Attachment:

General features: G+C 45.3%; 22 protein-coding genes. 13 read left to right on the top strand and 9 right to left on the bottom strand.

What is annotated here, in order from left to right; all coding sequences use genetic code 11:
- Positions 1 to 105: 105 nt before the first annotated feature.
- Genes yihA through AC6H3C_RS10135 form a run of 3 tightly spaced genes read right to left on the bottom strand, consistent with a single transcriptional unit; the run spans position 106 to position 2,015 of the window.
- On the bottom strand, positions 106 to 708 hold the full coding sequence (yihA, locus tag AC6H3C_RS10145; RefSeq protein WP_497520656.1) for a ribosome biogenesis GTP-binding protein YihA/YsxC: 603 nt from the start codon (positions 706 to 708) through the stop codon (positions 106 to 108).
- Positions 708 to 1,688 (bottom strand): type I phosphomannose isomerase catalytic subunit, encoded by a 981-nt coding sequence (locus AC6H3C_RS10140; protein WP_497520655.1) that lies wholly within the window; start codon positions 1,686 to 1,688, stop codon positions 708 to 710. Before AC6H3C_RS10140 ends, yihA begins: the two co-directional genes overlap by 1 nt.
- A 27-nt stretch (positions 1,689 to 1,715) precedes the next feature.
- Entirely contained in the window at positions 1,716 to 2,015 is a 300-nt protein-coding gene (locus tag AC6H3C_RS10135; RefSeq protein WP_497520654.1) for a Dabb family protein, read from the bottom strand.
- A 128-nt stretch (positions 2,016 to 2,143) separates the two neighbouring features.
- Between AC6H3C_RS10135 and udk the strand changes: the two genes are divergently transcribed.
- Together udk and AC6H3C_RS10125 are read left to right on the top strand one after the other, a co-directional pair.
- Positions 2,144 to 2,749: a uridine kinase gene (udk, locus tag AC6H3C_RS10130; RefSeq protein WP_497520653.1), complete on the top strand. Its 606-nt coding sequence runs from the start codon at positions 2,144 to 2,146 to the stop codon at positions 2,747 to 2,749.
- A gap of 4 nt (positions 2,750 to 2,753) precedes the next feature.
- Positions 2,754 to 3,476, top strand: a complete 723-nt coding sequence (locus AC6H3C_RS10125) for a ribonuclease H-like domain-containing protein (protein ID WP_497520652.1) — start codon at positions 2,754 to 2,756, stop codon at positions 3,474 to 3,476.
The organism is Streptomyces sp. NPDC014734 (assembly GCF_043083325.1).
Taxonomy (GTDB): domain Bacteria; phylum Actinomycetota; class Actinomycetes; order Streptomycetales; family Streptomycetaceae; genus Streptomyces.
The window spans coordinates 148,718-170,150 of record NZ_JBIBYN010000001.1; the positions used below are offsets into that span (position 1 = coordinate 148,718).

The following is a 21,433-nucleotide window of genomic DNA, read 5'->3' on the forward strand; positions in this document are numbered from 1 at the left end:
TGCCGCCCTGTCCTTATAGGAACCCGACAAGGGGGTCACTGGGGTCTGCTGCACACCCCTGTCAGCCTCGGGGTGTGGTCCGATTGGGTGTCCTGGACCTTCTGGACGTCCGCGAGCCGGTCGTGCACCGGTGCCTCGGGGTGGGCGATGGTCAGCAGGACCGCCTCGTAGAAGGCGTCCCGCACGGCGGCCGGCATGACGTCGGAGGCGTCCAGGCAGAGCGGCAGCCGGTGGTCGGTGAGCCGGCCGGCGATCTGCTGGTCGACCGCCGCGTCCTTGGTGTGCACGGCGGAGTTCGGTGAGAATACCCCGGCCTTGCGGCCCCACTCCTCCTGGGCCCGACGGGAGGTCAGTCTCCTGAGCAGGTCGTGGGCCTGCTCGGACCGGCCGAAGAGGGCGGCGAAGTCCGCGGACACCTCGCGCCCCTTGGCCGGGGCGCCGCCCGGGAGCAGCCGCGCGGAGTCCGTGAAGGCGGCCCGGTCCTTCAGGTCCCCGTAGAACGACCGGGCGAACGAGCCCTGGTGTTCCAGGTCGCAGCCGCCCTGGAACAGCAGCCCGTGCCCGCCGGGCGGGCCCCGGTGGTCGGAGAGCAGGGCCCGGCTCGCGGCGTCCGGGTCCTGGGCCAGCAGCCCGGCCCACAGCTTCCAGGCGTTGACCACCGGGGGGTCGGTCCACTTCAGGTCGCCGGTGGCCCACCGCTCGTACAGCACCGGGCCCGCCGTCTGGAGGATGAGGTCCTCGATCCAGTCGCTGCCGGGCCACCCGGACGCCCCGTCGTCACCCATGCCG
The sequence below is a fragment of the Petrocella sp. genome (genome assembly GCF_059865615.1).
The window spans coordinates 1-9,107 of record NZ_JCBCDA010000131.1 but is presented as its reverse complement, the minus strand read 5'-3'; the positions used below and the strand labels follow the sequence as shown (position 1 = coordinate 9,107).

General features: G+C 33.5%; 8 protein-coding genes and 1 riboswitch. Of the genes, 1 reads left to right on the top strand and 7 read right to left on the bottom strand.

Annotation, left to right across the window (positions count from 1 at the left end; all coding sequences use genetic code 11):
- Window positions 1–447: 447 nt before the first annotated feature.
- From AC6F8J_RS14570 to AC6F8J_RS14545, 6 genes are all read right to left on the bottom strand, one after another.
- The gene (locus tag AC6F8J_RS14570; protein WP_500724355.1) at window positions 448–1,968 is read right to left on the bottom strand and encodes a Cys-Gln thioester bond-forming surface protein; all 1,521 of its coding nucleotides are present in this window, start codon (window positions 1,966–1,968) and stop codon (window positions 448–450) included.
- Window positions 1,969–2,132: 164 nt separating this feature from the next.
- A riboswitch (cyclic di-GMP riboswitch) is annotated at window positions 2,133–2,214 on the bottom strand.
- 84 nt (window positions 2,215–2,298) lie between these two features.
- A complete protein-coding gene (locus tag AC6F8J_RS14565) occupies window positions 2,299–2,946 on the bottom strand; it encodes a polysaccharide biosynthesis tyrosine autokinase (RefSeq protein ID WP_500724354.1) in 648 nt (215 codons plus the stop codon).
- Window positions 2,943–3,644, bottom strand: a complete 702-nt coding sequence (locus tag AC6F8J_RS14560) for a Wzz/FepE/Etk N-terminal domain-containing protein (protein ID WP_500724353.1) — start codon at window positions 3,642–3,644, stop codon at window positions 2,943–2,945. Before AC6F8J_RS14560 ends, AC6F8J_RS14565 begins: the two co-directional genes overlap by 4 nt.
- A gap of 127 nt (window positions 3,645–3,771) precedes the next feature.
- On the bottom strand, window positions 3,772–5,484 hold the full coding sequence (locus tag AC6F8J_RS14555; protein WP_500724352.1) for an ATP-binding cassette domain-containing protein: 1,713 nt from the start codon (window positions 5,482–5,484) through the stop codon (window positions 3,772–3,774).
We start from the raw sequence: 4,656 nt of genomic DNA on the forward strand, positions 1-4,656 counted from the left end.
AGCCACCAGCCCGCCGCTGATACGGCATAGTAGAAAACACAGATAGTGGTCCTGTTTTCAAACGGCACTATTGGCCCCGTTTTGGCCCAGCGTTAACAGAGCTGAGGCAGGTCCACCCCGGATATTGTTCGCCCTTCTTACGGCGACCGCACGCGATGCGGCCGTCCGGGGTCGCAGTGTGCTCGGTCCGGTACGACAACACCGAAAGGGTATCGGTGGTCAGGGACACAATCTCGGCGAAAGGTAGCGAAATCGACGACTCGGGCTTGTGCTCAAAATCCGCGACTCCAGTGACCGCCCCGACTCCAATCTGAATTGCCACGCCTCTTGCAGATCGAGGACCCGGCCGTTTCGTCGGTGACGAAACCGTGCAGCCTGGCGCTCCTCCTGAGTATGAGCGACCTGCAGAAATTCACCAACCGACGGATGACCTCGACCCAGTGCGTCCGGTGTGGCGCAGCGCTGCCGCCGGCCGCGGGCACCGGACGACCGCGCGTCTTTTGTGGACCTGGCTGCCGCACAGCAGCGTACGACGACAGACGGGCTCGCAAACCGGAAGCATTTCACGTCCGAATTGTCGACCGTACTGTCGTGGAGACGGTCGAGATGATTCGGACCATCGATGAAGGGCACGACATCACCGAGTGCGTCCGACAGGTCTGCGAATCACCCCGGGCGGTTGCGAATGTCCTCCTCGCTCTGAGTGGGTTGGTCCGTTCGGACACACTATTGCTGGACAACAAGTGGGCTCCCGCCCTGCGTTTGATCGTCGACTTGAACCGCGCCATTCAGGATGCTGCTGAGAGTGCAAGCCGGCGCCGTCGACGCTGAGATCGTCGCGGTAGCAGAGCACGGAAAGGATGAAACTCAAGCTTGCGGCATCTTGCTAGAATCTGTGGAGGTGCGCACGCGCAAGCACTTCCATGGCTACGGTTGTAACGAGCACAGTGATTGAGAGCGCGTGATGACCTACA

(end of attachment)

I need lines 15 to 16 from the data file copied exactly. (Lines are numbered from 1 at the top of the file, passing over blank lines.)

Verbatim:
The organism is Streptomyces sp. NPDC014734 (assembly GCF_043083325.1).
Taxonomy (GTDB): domain Bacteria; phylum Actinomycetota; class Actinomycetes; order Streptomycetales; family Streptomycetaceae; genus Streptomyces.